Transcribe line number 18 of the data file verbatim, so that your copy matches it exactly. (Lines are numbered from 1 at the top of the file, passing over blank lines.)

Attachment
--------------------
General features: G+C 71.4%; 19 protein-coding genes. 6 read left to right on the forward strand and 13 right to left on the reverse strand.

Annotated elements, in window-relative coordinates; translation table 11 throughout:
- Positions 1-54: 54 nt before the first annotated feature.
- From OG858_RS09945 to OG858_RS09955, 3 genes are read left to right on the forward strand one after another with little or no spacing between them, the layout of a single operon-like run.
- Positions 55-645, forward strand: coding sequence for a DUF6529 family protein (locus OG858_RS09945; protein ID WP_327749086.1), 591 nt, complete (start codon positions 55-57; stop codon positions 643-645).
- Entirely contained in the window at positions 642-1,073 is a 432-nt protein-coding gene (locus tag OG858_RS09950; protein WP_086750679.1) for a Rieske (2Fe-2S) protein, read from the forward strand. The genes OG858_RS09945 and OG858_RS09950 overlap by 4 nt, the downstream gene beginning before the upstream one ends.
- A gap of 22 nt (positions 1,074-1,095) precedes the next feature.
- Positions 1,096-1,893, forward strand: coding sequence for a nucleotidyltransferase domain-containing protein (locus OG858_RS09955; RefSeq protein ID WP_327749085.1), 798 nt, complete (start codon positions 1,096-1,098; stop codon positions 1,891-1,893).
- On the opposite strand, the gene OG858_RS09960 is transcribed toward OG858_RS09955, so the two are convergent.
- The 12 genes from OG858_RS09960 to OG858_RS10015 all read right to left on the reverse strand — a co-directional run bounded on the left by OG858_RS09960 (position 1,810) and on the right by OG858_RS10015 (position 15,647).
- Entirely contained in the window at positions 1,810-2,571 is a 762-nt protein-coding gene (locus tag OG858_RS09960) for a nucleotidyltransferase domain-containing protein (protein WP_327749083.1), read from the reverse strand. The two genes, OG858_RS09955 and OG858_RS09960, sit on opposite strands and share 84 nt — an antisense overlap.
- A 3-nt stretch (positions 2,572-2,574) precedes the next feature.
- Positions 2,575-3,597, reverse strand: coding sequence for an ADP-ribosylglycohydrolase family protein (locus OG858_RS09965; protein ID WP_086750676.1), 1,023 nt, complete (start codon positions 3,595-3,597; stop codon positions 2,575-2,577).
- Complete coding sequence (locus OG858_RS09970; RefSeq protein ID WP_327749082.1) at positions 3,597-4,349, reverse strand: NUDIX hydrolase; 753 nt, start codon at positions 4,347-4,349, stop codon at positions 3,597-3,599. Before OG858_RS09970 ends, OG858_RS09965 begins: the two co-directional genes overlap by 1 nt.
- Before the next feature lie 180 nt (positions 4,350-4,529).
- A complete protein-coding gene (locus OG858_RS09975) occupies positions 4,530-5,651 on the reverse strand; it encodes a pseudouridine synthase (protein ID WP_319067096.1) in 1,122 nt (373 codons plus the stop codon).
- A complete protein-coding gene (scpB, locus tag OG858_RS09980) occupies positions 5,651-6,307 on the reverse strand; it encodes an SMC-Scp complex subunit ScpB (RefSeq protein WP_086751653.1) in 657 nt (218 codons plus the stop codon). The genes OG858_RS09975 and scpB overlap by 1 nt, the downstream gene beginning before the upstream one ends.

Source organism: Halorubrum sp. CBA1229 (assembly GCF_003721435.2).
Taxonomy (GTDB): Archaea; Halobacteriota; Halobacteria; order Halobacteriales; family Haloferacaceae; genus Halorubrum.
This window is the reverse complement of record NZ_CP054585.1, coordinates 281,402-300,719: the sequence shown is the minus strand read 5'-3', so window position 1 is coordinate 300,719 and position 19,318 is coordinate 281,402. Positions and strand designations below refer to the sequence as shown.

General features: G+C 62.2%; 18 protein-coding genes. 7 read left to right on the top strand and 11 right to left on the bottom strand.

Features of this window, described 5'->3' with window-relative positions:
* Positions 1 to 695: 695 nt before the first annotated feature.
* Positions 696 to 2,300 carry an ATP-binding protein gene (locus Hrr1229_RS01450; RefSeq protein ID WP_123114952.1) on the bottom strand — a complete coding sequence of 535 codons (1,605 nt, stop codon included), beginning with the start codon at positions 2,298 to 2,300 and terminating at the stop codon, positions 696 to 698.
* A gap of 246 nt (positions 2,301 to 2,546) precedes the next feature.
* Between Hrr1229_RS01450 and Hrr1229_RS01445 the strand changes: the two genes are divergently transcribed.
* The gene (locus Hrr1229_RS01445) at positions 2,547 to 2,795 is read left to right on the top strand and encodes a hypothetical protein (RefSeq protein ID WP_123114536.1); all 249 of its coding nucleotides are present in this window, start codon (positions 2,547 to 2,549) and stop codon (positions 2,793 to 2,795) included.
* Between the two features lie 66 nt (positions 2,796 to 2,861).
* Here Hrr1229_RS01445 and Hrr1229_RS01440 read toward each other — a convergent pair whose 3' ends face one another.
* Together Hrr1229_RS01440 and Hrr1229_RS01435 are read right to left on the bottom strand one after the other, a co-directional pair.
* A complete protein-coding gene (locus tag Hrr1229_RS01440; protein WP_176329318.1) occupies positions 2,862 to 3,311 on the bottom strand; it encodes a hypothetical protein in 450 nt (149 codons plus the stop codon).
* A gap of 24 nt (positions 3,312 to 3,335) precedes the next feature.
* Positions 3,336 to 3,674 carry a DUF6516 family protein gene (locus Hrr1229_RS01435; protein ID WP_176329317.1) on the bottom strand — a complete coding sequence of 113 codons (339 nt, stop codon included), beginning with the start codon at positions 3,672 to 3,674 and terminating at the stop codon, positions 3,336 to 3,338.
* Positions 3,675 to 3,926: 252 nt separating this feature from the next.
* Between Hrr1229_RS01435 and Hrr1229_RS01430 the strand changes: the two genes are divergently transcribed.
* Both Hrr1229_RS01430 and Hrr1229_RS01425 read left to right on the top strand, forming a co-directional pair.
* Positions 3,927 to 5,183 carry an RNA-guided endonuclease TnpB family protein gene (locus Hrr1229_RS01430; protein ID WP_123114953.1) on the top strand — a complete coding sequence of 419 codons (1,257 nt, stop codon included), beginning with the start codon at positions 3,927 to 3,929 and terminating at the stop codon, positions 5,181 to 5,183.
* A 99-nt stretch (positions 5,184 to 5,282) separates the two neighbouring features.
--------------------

Source organism: Halorubrum sp. CBA1229 (assembly GCF_003721435.2).